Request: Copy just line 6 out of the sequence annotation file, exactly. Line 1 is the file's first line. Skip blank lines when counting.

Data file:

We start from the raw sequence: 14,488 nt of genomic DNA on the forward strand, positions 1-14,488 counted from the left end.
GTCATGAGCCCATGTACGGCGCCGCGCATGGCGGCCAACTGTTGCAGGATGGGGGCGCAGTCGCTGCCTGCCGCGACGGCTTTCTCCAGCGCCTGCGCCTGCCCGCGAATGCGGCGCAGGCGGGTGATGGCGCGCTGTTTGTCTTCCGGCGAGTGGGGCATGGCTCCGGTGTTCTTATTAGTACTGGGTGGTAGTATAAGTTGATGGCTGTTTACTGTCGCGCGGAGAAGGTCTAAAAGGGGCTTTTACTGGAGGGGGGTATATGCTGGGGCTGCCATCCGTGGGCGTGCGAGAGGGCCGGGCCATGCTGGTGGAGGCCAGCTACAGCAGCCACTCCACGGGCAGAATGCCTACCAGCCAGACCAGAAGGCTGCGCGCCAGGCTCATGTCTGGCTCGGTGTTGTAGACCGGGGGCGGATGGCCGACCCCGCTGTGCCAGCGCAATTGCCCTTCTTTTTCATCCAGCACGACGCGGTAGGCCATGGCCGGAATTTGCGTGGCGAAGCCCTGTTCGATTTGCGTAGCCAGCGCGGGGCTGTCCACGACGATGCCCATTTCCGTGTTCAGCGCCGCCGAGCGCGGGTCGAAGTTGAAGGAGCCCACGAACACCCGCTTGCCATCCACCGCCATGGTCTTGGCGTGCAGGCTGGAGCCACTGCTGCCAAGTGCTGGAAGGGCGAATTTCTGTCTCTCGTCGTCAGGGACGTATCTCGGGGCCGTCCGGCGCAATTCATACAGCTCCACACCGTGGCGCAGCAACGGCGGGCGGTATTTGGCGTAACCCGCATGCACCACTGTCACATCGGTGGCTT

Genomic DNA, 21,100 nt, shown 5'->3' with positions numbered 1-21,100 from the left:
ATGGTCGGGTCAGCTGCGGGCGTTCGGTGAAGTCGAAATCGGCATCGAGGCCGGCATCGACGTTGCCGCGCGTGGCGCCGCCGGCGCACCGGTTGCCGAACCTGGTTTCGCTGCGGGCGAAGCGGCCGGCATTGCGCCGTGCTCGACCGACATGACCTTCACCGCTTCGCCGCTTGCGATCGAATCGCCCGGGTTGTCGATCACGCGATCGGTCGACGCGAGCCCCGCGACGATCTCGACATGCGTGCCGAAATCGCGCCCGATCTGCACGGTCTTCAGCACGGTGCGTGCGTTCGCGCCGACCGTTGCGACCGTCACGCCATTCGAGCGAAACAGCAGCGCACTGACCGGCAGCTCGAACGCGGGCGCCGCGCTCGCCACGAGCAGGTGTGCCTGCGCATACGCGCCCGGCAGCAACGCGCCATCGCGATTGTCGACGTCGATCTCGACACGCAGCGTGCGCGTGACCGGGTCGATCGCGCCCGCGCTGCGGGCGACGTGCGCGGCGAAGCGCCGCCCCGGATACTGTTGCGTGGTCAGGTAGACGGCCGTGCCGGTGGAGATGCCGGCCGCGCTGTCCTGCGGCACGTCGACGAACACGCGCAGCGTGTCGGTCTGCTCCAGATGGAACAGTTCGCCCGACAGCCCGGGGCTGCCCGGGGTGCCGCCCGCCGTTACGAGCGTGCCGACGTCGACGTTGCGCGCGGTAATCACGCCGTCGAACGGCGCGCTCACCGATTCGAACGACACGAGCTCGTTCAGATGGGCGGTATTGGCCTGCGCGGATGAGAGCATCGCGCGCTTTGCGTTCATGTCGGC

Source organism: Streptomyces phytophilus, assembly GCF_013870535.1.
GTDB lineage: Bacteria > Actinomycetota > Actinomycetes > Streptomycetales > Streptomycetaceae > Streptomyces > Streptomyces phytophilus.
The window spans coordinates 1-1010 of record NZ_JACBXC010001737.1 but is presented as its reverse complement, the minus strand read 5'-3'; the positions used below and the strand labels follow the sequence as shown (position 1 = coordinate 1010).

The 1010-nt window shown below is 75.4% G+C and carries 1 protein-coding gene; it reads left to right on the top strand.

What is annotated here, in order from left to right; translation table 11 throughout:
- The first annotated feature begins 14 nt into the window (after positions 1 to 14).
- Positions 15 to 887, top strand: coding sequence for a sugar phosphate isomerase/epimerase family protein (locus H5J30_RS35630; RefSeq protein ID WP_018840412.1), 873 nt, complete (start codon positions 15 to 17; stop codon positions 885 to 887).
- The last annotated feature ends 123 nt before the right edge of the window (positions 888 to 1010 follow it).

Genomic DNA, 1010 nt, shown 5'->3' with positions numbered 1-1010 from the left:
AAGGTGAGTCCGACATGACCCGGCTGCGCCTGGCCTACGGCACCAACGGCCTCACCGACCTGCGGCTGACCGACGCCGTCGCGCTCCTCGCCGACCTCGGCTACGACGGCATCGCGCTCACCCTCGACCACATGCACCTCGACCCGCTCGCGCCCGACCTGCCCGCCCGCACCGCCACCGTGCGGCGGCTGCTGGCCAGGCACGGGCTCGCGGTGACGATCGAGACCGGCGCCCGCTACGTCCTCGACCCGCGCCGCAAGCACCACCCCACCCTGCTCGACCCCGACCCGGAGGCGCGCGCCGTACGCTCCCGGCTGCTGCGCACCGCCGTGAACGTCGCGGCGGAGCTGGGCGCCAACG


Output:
GTDB lineage: Bacteria > Actinomycetota > Actinomycetes > Streptomycetales > Streptomycetaceae > Streptomyces > Streptomyces phytophilus.